What is a Peneplain?

By K Balaji|Updated : November 4th, 2022

A peneplain is a low-relief plateau formed by stream or water erosion. A peneplain formed by water erosion would eventually reduce the ground to the base or sea level. In the end, there would be very little slope left, which would prevent any erosion.

Peneplain Example and its Types

The long time spans over which some peneplains form to confirm that a variety of climatic influences, marine bruises, and glacial erosion are all processes that can contribute to the formation of peneplains.

  • Peneplains are associated with William Morris Davis's erosion theory cycle on a regular basis.
  • The oldest identifiable Peneplain in a region is referred to as the primary Peneplain.
  • The Sub-Cambrian Peneplain is an example of a primary peneplain in southern Sweden.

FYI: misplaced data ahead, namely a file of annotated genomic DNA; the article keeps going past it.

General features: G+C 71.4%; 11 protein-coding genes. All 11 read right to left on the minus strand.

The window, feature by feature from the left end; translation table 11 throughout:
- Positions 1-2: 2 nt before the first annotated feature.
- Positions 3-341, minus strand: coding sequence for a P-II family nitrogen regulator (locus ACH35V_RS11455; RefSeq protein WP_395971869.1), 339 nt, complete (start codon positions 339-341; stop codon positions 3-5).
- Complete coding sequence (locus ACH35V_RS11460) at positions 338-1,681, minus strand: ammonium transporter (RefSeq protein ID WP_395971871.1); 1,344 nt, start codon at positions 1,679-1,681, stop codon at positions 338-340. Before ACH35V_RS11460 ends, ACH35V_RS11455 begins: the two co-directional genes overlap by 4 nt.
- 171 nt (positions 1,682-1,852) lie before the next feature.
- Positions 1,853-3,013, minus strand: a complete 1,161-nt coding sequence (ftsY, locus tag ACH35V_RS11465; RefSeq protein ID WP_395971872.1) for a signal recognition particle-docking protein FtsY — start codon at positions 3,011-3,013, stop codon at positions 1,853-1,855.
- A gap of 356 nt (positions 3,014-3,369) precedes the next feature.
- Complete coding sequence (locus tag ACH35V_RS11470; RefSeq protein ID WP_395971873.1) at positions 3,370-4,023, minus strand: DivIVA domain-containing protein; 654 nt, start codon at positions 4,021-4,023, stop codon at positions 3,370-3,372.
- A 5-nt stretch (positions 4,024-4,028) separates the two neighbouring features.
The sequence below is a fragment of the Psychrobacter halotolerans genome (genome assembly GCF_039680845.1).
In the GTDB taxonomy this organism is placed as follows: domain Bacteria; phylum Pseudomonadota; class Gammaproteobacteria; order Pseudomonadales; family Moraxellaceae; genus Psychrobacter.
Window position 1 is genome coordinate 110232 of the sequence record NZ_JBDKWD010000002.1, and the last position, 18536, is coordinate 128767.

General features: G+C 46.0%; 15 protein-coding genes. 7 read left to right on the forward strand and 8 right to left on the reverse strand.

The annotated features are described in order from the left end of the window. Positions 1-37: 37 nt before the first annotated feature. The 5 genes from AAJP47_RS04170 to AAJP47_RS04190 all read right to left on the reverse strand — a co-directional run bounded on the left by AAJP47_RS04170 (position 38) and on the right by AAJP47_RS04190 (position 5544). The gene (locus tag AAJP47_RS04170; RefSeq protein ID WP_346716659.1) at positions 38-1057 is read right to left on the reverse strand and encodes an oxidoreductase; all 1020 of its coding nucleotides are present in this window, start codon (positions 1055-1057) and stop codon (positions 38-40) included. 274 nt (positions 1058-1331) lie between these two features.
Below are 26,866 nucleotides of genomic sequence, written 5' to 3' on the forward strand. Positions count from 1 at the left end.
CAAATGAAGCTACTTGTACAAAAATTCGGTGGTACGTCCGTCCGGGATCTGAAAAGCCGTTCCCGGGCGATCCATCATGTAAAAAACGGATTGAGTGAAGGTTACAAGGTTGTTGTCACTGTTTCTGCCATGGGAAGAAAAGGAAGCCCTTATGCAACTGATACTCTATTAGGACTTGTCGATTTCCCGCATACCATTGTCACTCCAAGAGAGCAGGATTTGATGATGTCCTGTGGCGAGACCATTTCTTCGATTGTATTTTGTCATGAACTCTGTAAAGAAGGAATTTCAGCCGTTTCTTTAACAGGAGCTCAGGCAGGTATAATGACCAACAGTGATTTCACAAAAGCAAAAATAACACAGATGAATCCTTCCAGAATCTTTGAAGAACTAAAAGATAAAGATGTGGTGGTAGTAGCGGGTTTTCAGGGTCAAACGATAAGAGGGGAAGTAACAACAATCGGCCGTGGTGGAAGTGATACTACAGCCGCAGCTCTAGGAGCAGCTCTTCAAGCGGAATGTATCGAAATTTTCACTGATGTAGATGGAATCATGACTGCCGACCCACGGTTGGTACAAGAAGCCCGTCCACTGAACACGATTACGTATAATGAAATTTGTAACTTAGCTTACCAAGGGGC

• Various terms for landforms are either options to classical peneplains, a sub-set of peneplains, or partly coincide with them.
  • Peneplains are of two types: Planation surfaces (comprising of Pediplain, Inselberg plain, and Etchplain), and the second type is Hilly relief, including Etched hilly relief.

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FAQs on Peneplain

  • Peneplain, a gently oscillating, featureless plain, is constructed by depositional erosion. During the geologic time, Peneplain would lessen the land almost to ground level (sea level), leaving little incline so that no erosion could happen.

  • The oldest known Peneplain in an area is known as a primary peneplain. Sub-Cambrian Peneplain in southern Sweden is an example of a primary peneplain.

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